One of the hardest aeroplanes to draw well is the Spitfire. We turned to WestlandWyvernophile and aeroplane drawerer par excellence Ted Ward to show us the way.
“Don’t bother, they’re impossibly difficult, that’s my advice.
Actually, although everyone always goes on about the wings, beautiful though they are, they are not an overly complicated shape to render convincingly. The main stumbling block in my opinion is the fin and rudder on the early models. It’s a really odd shape. Griffon marks are easier to draw.
The other thing I think that people should take into account is that the Spitfire has a quite pronounced dihedral angle on the wing and there is a tendency amongst some to flatten them. You see it a lot on built model kits. And in the less well-drawn Commando picture libraries. Here’s a good example:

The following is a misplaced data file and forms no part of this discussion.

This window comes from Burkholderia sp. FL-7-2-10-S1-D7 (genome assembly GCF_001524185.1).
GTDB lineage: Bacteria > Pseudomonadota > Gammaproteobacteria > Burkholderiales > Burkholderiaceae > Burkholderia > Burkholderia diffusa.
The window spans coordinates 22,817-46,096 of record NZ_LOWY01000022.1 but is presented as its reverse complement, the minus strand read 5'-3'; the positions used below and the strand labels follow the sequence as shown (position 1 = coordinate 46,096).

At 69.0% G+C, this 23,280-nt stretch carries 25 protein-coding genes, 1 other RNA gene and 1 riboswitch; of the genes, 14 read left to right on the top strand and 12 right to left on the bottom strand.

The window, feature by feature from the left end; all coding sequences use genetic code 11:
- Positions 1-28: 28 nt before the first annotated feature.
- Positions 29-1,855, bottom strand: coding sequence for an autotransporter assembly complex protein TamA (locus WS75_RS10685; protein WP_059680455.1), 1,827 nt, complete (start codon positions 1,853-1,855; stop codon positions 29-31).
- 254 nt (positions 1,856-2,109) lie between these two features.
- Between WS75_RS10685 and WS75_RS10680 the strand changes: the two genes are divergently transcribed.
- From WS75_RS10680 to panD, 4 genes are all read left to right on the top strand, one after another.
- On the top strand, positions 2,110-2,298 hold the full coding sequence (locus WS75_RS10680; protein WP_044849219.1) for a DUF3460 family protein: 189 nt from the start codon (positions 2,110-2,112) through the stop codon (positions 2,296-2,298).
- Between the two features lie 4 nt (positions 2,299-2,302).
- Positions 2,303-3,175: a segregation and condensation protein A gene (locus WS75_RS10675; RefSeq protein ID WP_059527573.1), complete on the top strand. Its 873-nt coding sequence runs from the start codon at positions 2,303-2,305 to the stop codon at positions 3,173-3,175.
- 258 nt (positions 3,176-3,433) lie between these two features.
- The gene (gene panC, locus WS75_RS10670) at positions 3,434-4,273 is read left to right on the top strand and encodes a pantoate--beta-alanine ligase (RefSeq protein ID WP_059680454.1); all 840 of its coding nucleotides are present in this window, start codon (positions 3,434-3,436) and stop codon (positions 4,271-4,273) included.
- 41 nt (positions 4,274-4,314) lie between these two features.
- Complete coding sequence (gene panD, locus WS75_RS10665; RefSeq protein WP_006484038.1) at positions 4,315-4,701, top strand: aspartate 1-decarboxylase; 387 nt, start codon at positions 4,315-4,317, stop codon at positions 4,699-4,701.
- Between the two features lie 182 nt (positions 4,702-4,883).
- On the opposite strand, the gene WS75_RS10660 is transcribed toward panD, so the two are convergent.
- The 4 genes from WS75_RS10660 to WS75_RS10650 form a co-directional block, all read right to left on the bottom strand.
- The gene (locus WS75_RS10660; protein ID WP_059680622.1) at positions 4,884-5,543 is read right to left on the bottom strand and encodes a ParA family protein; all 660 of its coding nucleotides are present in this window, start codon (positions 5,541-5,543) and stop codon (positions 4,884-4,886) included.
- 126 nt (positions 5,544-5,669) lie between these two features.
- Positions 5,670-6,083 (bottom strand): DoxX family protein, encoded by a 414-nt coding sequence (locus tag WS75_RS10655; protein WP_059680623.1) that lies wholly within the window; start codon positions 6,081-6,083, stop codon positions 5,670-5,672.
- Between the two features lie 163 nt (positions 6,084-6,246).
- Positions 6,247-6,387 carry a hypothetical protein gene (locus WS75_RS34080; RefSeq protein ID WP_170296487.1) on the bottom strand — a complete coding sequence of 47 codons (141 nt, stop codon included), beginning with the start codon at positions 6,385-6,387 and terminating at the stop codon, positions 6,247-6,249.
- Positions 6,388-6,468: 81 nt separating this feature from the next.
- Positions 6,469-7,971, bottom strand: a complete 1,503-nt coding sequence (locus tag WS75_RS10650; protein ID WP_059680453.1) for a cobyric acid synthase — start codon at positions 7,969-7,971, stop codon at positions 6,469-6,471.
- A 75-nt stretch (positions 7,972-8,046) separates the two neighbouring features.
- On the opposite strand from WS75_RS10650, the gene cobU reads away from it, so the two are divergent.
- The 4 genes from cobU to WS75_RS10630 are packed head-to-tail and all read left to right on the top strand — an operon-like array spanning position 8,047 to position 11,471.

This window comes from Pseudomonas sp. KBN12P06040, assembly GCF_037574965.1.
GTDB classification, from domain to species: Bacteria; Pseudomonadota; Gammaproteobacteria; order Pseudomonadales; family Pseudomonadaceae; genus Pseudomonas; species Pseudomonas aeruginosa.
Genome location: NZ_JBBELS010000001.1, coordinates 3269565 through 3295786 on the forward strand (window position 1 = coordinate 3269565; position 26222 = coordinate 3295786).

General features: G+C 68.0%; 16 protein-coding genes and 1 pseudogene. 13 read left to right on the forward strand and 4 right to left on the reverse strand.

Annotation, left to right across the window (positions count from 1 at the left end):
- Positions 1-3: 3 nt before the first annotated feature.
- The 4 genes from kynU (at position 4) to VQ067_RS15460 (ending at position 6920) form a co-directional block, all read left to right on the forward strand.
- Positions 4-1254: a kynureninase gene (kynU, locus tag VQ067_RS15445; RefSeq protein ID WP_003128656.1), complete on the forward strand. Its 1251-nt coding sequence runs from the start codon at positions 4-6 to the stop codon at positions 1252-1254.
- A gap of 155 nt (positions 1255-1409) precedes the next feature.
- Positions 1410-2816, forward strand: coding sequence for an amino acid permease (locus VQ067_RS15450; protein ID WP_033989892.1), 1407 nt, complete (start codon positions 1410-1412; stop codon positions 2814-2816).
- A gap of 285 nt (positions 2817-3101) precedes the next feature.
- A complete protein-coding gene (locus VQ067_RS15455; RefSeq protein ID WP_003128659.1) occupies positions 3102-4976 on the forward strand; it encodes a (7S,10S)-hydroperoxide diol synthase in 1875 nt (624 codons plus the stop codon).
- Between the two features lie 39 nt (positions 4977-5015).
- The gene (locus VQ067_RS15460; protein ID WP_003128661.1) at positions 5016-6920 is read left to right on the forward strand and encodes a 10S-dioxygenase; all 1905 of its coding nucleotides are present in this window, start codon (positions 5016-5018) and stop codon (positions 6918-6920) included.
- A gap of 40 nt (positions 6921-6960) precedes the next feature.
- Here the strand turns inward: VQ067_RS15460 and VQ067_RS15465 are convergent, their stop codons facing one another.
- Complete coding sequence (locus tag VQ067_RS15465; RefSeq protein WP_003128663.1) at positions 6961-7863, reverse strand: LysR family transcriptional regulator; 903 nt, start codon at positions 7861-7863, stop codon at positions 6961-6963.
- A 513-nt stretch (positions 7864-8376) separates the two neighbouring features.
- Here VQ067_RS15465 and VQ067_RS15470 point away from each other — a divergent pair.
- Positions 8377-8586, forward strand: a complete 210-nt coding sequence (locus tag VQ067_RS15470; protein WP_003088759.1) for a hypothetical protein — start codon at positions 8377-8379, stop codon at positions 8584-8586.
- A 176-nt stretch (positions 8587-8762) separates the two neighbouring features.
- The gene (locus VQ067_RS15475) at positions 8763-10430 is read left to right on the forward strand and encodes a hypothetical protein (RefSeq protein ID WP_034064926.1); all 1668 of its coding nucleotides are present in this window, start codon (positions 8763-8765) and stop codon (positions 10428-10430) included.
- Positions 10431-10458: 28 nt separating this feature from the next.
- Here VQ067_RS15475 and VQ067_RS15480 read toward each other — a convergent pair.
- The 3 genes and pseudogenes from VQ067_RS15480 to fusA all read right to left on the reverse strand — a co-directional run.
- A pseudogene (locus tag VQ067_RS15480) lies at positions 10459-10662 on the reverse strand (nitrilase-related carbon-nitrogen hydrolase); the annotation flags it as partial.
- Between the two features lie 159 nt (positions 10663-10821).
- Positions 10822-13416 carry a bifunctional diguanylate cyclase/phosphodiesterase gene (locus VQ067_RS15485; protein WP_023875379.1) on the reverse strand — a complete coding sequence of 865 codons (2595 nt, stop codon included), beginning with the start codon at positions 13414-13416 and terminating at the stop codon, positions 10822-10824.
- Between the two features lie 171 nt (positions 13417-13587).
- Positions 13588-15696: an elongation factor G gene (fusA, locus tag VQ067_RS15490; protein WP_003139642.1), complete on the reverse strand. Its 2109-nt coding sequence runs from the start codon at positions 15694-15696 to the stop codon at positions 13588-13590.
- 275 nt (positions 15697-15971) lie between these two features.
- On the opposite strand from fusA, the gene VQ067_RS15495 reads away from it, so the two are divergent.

To be fair virtually everything is wrong with that image but dihedral is one of those things.
However one of the Fleetway artists (no idea of name – they never get credited) drew some of the most consistently pleasing Spitfire drawings I have ever seen.
Perhaps the most useful resource I have for you though is Frank Wootton’s splendid little 1941 volume How to Draw ‘Planes. Scans depict how to draw a Spitfire.
And ‘Spitfires against Alto-Cirrus’ which is a painting. No idea where this painting might actually be though. Furthermore I contend that it is a lot more difficult to draw alto-cirrus than any aircraft from the 1939-45 period.
It’s funny, since writing that about the Fleetway artist doing consistently good Spitfires, I have noticed that on the one on the left he (I’m guessing it’s a man, but I’m not sure) has put the tailwheel in completely the wrong place. Huh. He still shits all over the competition though. Apparently he just wanted to fuck and burn!”